Presently, there is no agreed upon screening test to aid in the identification or earlier diagnosis of pancreatic cancer (ductal adenocarcinoma of the pancreas) for the general population. There is the beginning of the establishment of protocols involving periodic testing procedures at certain academic institutions to follow persons at high risk for pancreatic cancer, but these measures have not been well studied yet.
The best known of the blood markers for pancreatic cancer is CA19-9, a “carbohydrate associated antigen” also known as a sialylated Lewis (a) antigen. This marker is somewhat uneven in the diagnosis of pancreatic cancer, but can be quite elevated in those with pancreatic cancer. Approximately 10% of Caucasians lack the Lewis antigen, so in them the CA19-9 is not expressed. Currently, some oncologists appear to feel that the best use of the CA19-9 marker is as a guide to follow the disease and treatment process in a given individual patient.
There are mutations in specific DNA genes that are found commonly in pancreatic cancer. Some of these well-known genes are k-ras, p53 and p16. Because of the development of genetic micro-array tools (that allow for a huge number of tests all at once), in the past decade there has been a remarkable increase in research looking for genetic fingerprints to aid in the screening for and earlier diagnosis of pancreatic cancer. And although there has been a big increase in knowledge about DNA mutations and specific genes involved in pancreatic cancer, thus far this has not translated (yet) into screening tests or a diagnostic marker for pancreatic cancer. However, it remains an area of great interest.
A related area is represented by the many proteins that emanate from genetic instruction. The whole of this array of proteins is called the proteome. There has been considerable research in this area to try to detect reliable protein patterns in pancreatic cancer that will allow for screening or earlier diagnosis. Thus far, much has been learned but no universally recognized markers have been established through the study of protein patterns.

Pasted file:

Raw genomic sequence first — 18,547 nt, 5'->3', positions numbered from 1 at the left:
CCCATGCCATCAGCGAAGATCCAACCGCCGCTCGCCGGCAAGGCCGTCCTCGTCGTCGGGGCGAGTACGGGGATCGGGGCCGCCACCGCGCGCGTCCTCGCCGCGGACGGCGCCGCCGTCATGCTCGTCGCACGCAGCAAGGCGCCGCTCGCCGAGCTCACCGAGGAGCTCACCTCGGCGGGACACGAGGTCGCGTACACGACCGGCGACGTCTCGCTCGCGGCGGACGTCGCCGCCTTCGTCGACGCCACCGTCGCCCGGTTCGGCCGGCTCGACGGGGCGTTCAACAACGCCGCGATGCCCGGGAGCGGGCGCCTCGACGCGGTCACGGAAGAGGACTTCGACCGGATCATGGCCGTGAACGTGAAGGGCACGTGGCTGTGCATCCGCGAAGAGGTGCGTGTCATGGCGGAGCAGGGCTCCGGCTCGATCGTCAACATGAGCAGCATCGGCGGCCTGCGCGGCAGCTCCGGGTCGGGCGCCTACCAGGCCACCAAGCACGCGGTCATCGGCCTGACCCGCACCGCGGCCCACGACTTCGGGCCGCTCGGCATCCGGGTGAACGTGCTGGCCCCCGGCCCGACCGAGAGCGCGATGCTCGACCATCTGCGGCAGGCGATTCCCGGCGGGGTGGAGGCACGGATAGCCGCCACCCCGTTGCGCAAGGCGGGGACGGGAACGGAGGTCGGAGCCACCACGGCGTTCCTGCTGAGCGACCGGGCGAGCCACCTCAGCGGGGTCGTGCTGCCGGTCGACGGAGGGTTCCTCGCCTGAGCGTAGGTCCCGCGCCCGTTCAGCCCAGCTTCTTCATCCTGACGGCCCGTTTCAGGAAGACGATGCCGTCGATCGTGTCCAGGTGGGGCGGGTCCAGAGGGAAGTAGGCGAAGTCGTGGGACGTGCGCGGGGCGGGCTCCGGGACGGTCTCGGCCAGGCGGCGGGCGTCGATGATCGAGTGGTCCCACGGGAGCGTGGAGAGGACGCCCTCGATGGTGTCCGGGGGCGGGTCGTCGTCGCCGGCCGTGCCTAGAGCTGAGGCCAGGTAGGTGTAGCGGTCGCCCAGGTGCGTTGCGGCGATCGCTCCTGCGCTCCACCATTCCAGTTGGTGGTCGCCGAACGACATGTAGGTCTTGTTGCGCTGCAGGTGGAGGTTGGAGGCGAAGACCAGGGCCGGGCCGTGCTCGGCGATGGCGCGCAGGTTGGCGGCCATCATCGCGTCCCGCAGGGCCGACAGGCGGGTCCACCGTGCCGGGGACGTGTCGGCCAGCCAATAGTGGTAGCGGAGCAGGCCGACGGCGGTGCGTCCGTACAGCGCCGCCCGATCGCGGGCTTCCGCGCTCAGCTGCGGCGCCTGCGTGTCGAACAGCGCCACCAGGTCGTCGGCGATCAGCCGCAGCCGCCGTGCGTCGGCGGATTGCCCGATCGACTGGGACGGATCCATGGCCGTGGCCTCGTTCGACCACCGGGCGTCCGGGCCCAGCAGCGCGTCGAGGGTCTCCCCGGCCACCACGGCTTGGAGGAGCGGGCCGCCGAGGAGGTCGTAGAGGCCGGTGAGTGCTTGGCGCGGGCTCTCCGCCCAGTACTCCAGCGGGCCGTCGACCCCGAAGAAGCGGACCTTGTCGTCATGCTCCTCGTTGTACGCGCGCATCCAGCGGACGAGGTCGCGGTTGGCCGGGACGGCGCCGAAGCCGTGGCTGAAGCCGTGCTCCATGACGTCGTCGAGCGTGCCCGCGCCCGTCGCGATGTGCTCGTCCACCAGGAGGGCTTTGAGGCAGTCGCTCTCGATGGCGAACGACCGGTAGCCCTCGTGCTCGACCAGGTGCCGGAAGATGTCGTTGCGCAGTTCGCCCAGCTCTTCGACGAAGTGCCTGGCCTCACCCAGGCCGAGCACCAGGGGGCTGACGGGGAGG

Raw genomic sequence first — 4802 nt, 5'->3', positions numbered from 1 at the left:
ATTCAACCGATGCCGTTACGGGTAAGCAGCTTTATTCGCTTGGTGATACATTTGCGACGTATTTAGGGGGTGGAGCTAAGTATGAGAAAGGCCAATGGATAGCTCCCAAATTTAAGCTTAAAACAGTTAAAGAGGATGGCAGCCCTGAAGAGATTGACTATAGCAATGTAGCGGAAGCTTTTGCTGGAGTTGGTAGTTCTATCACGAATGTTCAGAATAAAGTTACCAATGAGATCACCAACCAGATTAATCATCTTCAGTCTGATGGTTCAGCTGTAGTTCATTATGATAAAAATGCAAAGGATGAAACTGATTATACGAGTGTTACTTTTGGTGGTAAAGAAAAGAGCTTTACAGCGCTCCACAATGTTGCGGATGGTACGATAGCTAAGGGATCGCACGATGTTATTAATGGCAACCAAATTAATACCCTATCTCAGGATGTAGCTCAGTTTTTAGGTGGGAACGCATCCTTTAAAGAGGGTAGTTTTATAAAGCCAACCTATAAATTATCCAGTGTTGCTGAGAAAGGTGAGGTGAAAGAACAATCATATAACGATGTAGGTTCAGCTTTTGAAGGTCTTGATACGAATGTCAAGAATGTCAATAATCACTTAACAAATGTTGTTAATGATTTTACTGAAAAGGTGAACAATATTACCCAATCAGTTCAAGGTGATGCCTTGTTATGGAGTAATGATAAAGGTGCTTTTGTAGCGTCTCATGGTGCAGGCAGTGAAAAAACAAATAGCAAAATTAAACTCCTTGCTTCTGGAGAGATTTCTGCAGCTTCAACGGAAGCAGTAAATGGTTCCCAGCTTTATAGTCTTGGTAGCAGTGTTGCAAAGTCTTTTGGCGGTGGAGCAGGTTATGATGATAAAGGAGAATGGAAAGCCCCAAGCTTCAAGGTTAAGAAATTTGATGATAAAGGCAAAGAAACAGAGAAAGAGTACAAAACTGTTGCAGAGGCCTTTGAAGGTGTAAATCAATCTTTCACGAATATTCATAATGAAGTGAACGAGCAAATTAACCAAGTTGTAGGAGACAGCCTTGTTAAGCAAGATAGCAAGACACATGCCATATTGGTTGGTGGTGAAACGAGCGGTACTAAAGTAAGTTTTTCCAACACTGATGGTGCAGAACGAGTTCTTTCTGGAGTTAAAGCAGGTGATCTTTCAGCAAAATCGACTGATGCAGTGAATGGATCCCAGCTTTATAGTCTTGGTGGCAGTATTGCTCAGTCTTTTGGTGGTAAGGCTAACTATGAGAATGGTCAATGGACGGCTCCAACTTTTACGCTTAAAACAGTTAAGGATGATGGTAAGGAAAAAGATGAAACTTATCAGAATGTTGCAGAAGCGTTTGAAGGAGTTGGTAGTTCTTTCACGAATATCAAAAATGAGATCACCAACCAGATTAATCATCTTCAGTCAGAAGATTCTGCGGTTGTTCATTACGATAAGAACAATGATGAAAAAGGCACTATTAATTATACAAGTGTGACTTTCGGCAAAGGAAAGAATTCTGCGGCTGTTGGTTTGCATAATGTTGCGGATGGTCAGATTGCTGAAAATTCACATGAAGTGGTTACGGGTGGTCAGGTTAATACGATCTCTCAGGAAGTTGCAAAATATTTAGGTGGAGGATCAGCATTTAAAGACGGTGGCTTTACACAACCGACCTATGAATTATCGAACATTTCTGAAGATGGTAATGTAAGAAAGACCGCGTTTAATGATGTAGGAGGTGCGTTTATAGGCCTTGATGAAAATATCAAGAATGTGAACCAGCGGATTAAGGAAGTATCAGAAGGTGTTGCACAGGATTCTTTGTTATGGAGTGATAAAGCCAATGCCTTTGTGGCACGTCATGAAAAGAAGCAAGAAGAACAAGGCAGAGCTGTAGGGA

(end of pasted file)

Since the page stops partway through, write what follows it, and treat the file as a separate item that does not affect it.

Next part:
Many other agents have been studied as screening and diagnostic markers without much success. Some of these include cell surface associated mucins (MUC), carcinoembryonic antigen (CEA), and heat shock proteins (HSP).
Apart from the genome and proteome, another area of great recent research interest in screening and diagnostic markers for pancreatic cancer has been in that of MicroRNAs. First characterized in the 1990s, MiRNAs are small (22 nucleotide) non-coding RNA molecules involved in genetic regulation. There have been many recent intriguing study results looking at patterns of various MiRNA types in pancreatic cancer.
Researchers have looked at many tissues and access points to study these potential markers including in stool, pancreatic juice, saliva and blood.
The amount of research into the area of finding a means of screening for or providing for the earlier diagnosis of pancreatic cancer has increased dramatically in the past decade. It is a promising arena, as finding pancreatic cancer earlier would likely enable many more patients to avail themselves of surgery, for example. Much more is known than in the past. And is seems likely that this big knowledge will eventually lead to practical results. But despite gains we are not there yet. Some of the more recent developments in this area have been discussed in detail in our Pancreatica Blog.